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Zooming through Quarantine
Ibi Esho

"Can you hear me?? Class! Are you paying attention??” Zoom, the iconic video networking app, has been our main source of communication with our teachers and fellow classmates during this time of quarantine, and those classic phrases are only a few examples of what students hear every day. 

As we all try to figure out the science behind zoom, I’ve noticed three main interesting sides to Zoom many people may not know about. 

One: The TikTok videos. As we traverse this seemingly never-ending quarantine period, almost the entire population of the world seems to have devoted their time and energy to the TikTok platform. And naturally, the content on TikTok has evolved into none other than Zoom content coined Zoom University. 

Countless creators have produced common Zoom situations, ranging from pranking their unsuspecting teachers to pretending to be frozen during a presentation. The views on some of these TikTok videos are astronomical! The video with the hashtag #zoom currently has 1.9 billion views (24.4% of the world population), and the hashtag #zoomuniversity has 74 million views. These arbitrary, nonsensical TikTok videos are perfect for us GenZers, who need a fix of relatable comedy to tide us over during this period. 

Two: The virtual backgrounds. Zoom comes with a special feature known as a virtual background where you can upload any photo to function as your background during your call. During zoom calls, you may see memes, interesting pictures of friends, and iconic television show scenes.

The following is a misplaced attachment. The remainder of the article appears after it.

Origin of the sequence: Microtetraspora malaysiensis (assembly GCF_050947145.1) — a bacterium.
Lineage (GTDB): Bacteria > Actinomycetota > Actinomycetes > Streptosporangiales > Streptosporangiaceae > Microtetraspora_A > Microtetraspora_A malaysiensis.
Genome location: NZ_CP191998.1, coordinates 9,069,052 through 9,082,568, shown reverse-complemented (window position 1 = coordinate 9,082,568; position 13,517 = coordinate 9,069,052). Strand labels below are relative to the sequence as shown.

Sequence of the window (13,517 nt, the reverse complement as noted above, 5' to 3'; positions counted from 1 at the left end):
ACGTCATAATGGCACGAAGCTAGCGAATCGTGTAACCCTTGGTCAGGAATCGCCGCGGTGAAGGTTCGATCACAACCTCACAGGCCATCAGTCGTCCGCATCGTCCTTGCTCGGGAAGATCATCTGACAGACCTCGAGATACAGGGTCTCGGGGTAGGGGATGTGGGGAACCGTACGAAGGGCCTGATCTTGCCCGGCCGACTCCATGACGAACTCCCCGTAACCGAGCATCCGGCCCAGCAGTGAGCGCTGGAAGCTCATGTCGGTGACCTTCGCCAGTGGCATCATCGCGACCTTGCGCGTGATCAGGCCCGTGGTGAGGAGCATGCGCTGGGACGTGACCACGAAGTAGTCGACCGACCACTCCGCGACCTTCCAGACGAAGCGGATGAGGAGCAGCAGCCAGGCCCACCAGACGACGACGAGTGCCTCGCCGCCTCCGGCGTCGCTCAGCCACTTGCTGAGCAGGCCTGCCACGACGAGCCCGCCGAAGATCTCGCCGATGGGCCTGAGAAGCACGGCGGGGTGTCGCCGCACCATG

In fact, going back to the “interesting” pictures of friends, I actually had a personal run-in with that one. One day, I was chilling in a Students Across Borders (SAB) meeting, and my dear friend Connie Ni ‘22 decided to join with a virtual background, which turned out to be a picture of me making a “silly” face in front of 20 people I did not know. Thanks, Connie! 

Of course not all virtual backgrounds, like Connie’s, are facetious, and they do have their benefits. Some can be used to cover up a messy room or a dark alleyway. Overall, virtual backgrounds add fun and excitement to an otherwise featureless 45-minute long Zoom call. 

Finally, three: The opportunities. I briefly mentioned SAB, a program that connects students from around the world to discuss their different experiences dealing with COVID-19 and life in general. From it, I’ve made new friends and learned about people’s lives as far out as Lebanon. 

One of the student leaders, our very own Rosa Anderson-Barrera ‘21, explains the purpose of the program as a way to create understanding through a lens of peace. She believes that “if more people got to know people from different backgrounds we would have less conflicts, especially internationally. It’s been a really cool experience, especially to feel a little less isolated while social distancing, [and] in the future we hope to expand membership, bring in speakers, and hopefully start working on solutions to global problems as well.” 

Sure, incredible opportunities such as SAB come out of Zoom. However, simple moments such as going to family birthday parties, or hosting Zoom meetings with my younger cousins to discuss plans for our new music video have also occurred from this complex situation known as COVID-19.

From awkward classes, to entertaining social media content, Zoom has proven its worth and shown that it can work in many situations. Could we possibly use Zoom more in our future? Has this shown how we can communicate from a distance? Well, of course! But even more so, it has helped us cope with pain during this confusing period and given us the ability to zoom right through this quarantine period.


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